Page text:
Updated at 2:53 p.m. ET
The city of Louisville announced a $12 million dollar settlement Tuesday in the wrongful death lawsuit filed by the family of Breonna Taylor.
The settlement also includes a series of police reforms to be adopted by Louisville Metro Police Department, including establishing a housing incentive program to encourage officers to live in low-income neighborhoods within the city.
Other changes to police tactics include creating a clearer command structure when executing warrants at multiple locations.
Louisville police shot and killed Taylor, a 26-year-old emergency medical technician, during a botched narcotics raid at her home in March.
Taylor’s case has become a rallying cry in the ongoing national protests against police brutality, like other cases of Black people killed or severely injured by law enforcement this year, including George Floyd, Rayshard Brooks, and Jacob Blake.
Louisville Mayor Greg Fischer’s announcement comes 186 days after Taylor’s killing.
“Her death has ignited a movement in Louisville and the nation for racial justice, sending thousands into our streets and cities all across the country and the world all crying out for justice for Breonna,” Fischer said at a Tuesday afternoon press conference.
Lonita Baker, a Taylor family attorney, called the settlement against the officers “tremendous.”
“When officers cause the death of an individual, it is imperative that we seek justice not only in the criminal system, but also in our civil system,” Baker said at the press conference.
“But it’s important to know here that a financial settlement was non-negotiable without significant police reform.”
Louisville officials have been under mounting pressure to overhaul policing tactics following Taylor’s death and protests that followed, which at times became violent.
In June, the city council voted unanimously to ban no-knock warrants used during the raid on Taylor’s home.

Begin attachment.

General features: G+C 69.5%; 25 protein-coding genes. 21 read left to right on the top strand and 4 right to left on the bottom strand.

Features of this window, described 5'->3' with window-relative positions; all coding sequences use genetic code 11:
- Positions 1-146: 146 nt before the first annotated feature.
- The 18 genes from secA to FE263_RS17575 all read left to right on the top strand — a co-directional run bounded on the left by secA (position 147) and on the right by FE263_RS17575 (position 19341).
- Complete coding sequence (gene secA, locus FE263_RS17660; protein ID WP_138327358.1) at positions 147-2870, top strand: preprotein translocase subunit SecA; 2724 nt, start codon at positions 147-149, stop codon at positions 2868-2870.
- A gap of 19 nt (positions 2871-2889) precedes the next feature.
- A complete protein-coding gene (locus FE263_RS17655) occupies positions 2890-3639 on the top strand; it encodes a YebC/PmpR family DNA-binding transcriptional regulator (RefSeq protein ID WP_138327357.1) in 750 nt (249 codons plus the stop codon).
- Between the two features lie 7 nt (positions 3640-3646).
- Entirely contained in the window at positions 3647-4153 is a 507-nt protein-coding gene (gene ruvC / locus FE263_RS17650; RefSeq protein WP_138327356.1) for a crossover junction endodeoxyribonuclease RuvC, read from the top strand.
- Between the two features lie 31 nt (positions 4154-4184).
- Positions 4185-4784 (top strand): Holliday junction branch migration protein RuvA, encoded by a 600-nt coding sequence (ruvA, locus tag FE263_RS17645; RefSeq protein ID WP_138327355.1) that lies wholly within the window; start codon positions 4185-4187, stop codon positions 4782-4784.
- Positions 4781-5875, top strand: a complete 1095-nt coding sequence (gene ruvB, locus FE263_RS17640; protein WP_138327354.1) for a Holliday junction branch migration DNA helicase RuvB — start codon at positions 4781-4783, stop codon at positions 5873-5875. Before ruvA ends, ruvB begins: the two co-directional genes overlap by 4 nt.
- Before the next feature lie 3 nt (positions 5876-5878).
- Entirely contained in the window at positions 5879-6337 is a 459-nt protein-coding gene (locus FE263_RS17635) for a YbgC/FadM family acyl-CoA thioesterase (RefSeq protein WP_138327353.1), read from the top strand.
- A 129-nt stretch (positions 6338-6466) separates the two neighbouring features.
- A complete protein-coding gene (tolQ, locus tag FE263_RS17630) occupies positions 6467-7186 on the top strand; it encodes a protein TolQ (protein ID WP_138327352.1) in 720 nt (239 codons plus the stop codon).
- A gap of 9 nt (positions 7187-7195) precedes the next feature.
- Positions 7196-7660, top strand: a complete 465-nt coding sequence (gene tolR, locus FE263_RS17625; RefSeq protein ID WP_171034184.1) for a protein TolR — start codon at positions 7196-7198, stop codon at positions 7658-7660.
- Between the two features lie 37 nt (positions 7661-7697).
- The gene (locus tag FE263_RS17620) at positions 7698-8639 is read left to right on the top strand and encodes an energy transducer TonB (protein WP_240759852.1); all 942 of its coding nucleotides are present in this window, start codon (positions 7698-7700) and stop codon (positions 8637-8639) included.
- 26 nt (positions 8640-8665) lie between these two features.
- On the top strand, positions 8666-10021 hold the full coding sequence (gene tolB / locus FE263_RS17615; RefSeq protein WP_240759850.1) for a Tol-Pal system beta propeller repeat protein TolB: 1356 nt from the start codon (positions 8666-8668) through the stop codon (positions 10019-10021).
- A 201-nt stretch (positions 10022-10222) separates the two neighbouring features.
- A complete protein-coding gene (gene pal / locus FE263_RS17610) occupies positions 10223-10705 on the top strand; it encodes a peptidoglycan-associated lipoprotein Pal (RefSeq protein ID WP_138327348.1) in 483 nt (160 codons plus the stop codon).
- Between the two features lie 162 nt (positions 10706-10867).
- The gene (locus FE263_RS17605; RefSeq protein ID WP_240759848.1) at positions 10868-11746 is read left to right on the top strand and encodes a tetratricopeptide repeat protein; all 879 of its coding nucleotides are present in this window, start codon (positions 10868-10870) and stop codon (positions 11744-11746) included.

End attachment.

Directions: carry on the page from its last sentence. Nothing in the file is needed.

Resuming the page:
The announcement comes as Daniel Cameron, the Kentucky Attorney General, continues to conduct a criminal investigation into the March 13 shooting. Cameron, a Republican and the state’s first Black attorney general, is considering whether to bring charges against the three white officers involved in Taylor’s death.
The Louisville Metro Police Department fired one officer Brett Hankison, in June. Two other officers — Jonathan Mattingly and Myles Cosgrove — have been reassigned to administrative duties.
Cameron, who took over as special prosecutor in the case in May, was reported to be close to presenting his findings to a grand jury. But in a Sept. 9 statement, he apparently sought to tamp down the speculation.
“My office is continually asked about a timeline regarding the investigation into the death of Ms. Breonna Taylor,” Cameron said.
“When the investigation concludes and a decision is made, we will provide an update about an announcement,” he continued. “The news will come from our office and not from unnamed sources. Until that time, the investigation remains ongoing.”
Kenneth Walker, Taylor’s boyfriend, was with her the night of the raid. He maintains he never heard police announce themselves before they burst through the front door.
The officers said they announced their presence before entering the home.
Walker, a licensed gun owner, said he and Taylor were startled by the commotion, and he fired a warning shot that hit one of the officers in the leg.
The officers returned fire, striking Taylor multiple times and killing her. None of the officers were using body cameras during the raid.
The city requires all officers wear and use body cameras when serving warrants, according to Louisville NPR member station WFPL. Greg Fischer, the mayor, earlier this year ordered a comprehensive review of the police department by an outside firm.